JEREZ Susana Josefina
ENDOTHELIUM-DEPENDENT DESENSITIZATION TO ANGIOTENSIN II IN RABBIT AORTA: MECHANISMS INVOLVED
JEREZ S, PERAL DE BRUNO M AND COVIELLO A.
CANADIAN JOURNAL OF PHYSIOLOGY AND PHARMACOLOGY
NRC Research Press
Lugar: Ottawa-Canadá; Año: 2001 vol. 79 p. 481 - 489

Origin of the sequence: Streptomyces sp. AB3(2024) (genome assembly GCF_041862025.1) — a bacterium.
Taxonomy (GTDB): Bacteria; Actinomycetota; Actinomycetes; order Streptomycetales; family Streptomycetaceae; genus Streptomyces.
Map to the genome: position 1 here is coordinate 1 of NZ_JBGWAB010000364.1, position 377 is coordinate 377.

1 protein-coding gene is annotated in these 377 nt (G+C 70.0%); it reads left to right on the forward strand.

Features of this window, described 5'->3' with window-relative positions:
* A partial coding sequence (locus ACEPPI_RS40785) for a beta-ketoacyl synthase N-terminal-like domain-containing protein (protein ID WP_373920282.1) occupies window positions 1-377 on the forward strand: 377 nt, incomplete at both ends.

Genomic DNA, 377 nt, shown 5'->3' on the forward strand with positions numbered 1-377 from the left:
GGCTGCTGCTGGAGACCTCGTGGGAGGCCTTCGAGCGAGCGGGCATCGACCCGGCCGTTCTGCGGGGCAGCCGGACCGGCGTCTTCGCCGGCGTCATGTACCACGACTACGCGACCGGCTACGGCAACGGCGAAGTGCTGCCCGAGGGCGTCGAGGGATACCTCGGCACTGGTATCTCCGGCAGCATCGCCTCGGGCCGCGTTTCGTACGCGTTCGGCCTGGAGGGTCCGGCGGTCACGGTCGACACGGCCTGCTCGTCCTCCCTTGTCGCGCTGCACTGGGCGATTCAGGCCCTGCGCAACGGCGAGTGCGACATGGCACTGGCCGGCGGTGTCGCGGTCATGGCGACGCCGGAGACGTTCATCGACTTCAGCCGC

The aim of this study was to characterize the role of the endothelium in angiotensin II-desensitization and its mechanisms of action. Rabbit aortic rings were exposed to increasing doses of angiotensin II (Ang II, 10(-9) to 2.5 x 10(-6)) to generate two cumulative dose-response curves (CDRC I and II). A 50-min interval separated CDRC I and II. Desensitization was observed at all doses in unrubbed aortic tissue and at lower doses in rubbed aortic tissue. Tachyphylaxis was greater in arteries with endothelium. Treatment of intact rings with L-N(G)-nitroarginine methyl ester (L-NAME, 10(-4) M) did not prevent this phenomenon. However, indomethacin (10(-5) M) and miconazol (10(-6) M) attenuated Ang II-desensitization. Treatment of unrubbed rings with nifedipine (10(-6) M) and cromakalim (10(-6) M) inhibited the effect of indomethacin. To confirm the involvement of K+ channels, unrubbed and rubbed aortic rings were treated with the K(Ca2+) blockers apamin (10(-7) M), tetraethylammonium (TEA, 10(-3) M), and iberiotoxin (10(-8) M), and the K(ATP) blocker glibenclamide (10(-5) M). In both arteries apamin, TEA, and glibenclamide abolished the tachyphylaxis without changes in the maximal response. Iberiotoxin diminished Ang II-desensitization in rubbed but not unrubbed arteries. Results from this study suggest that Ang II-desensitization involves endothelium-dependent and -independent mechanisms. Endothelium-dependent desensitization could be mediated by a cyclooxygenase-cytochrome P450 product, which could act by increasing K(Ca2+) channel activity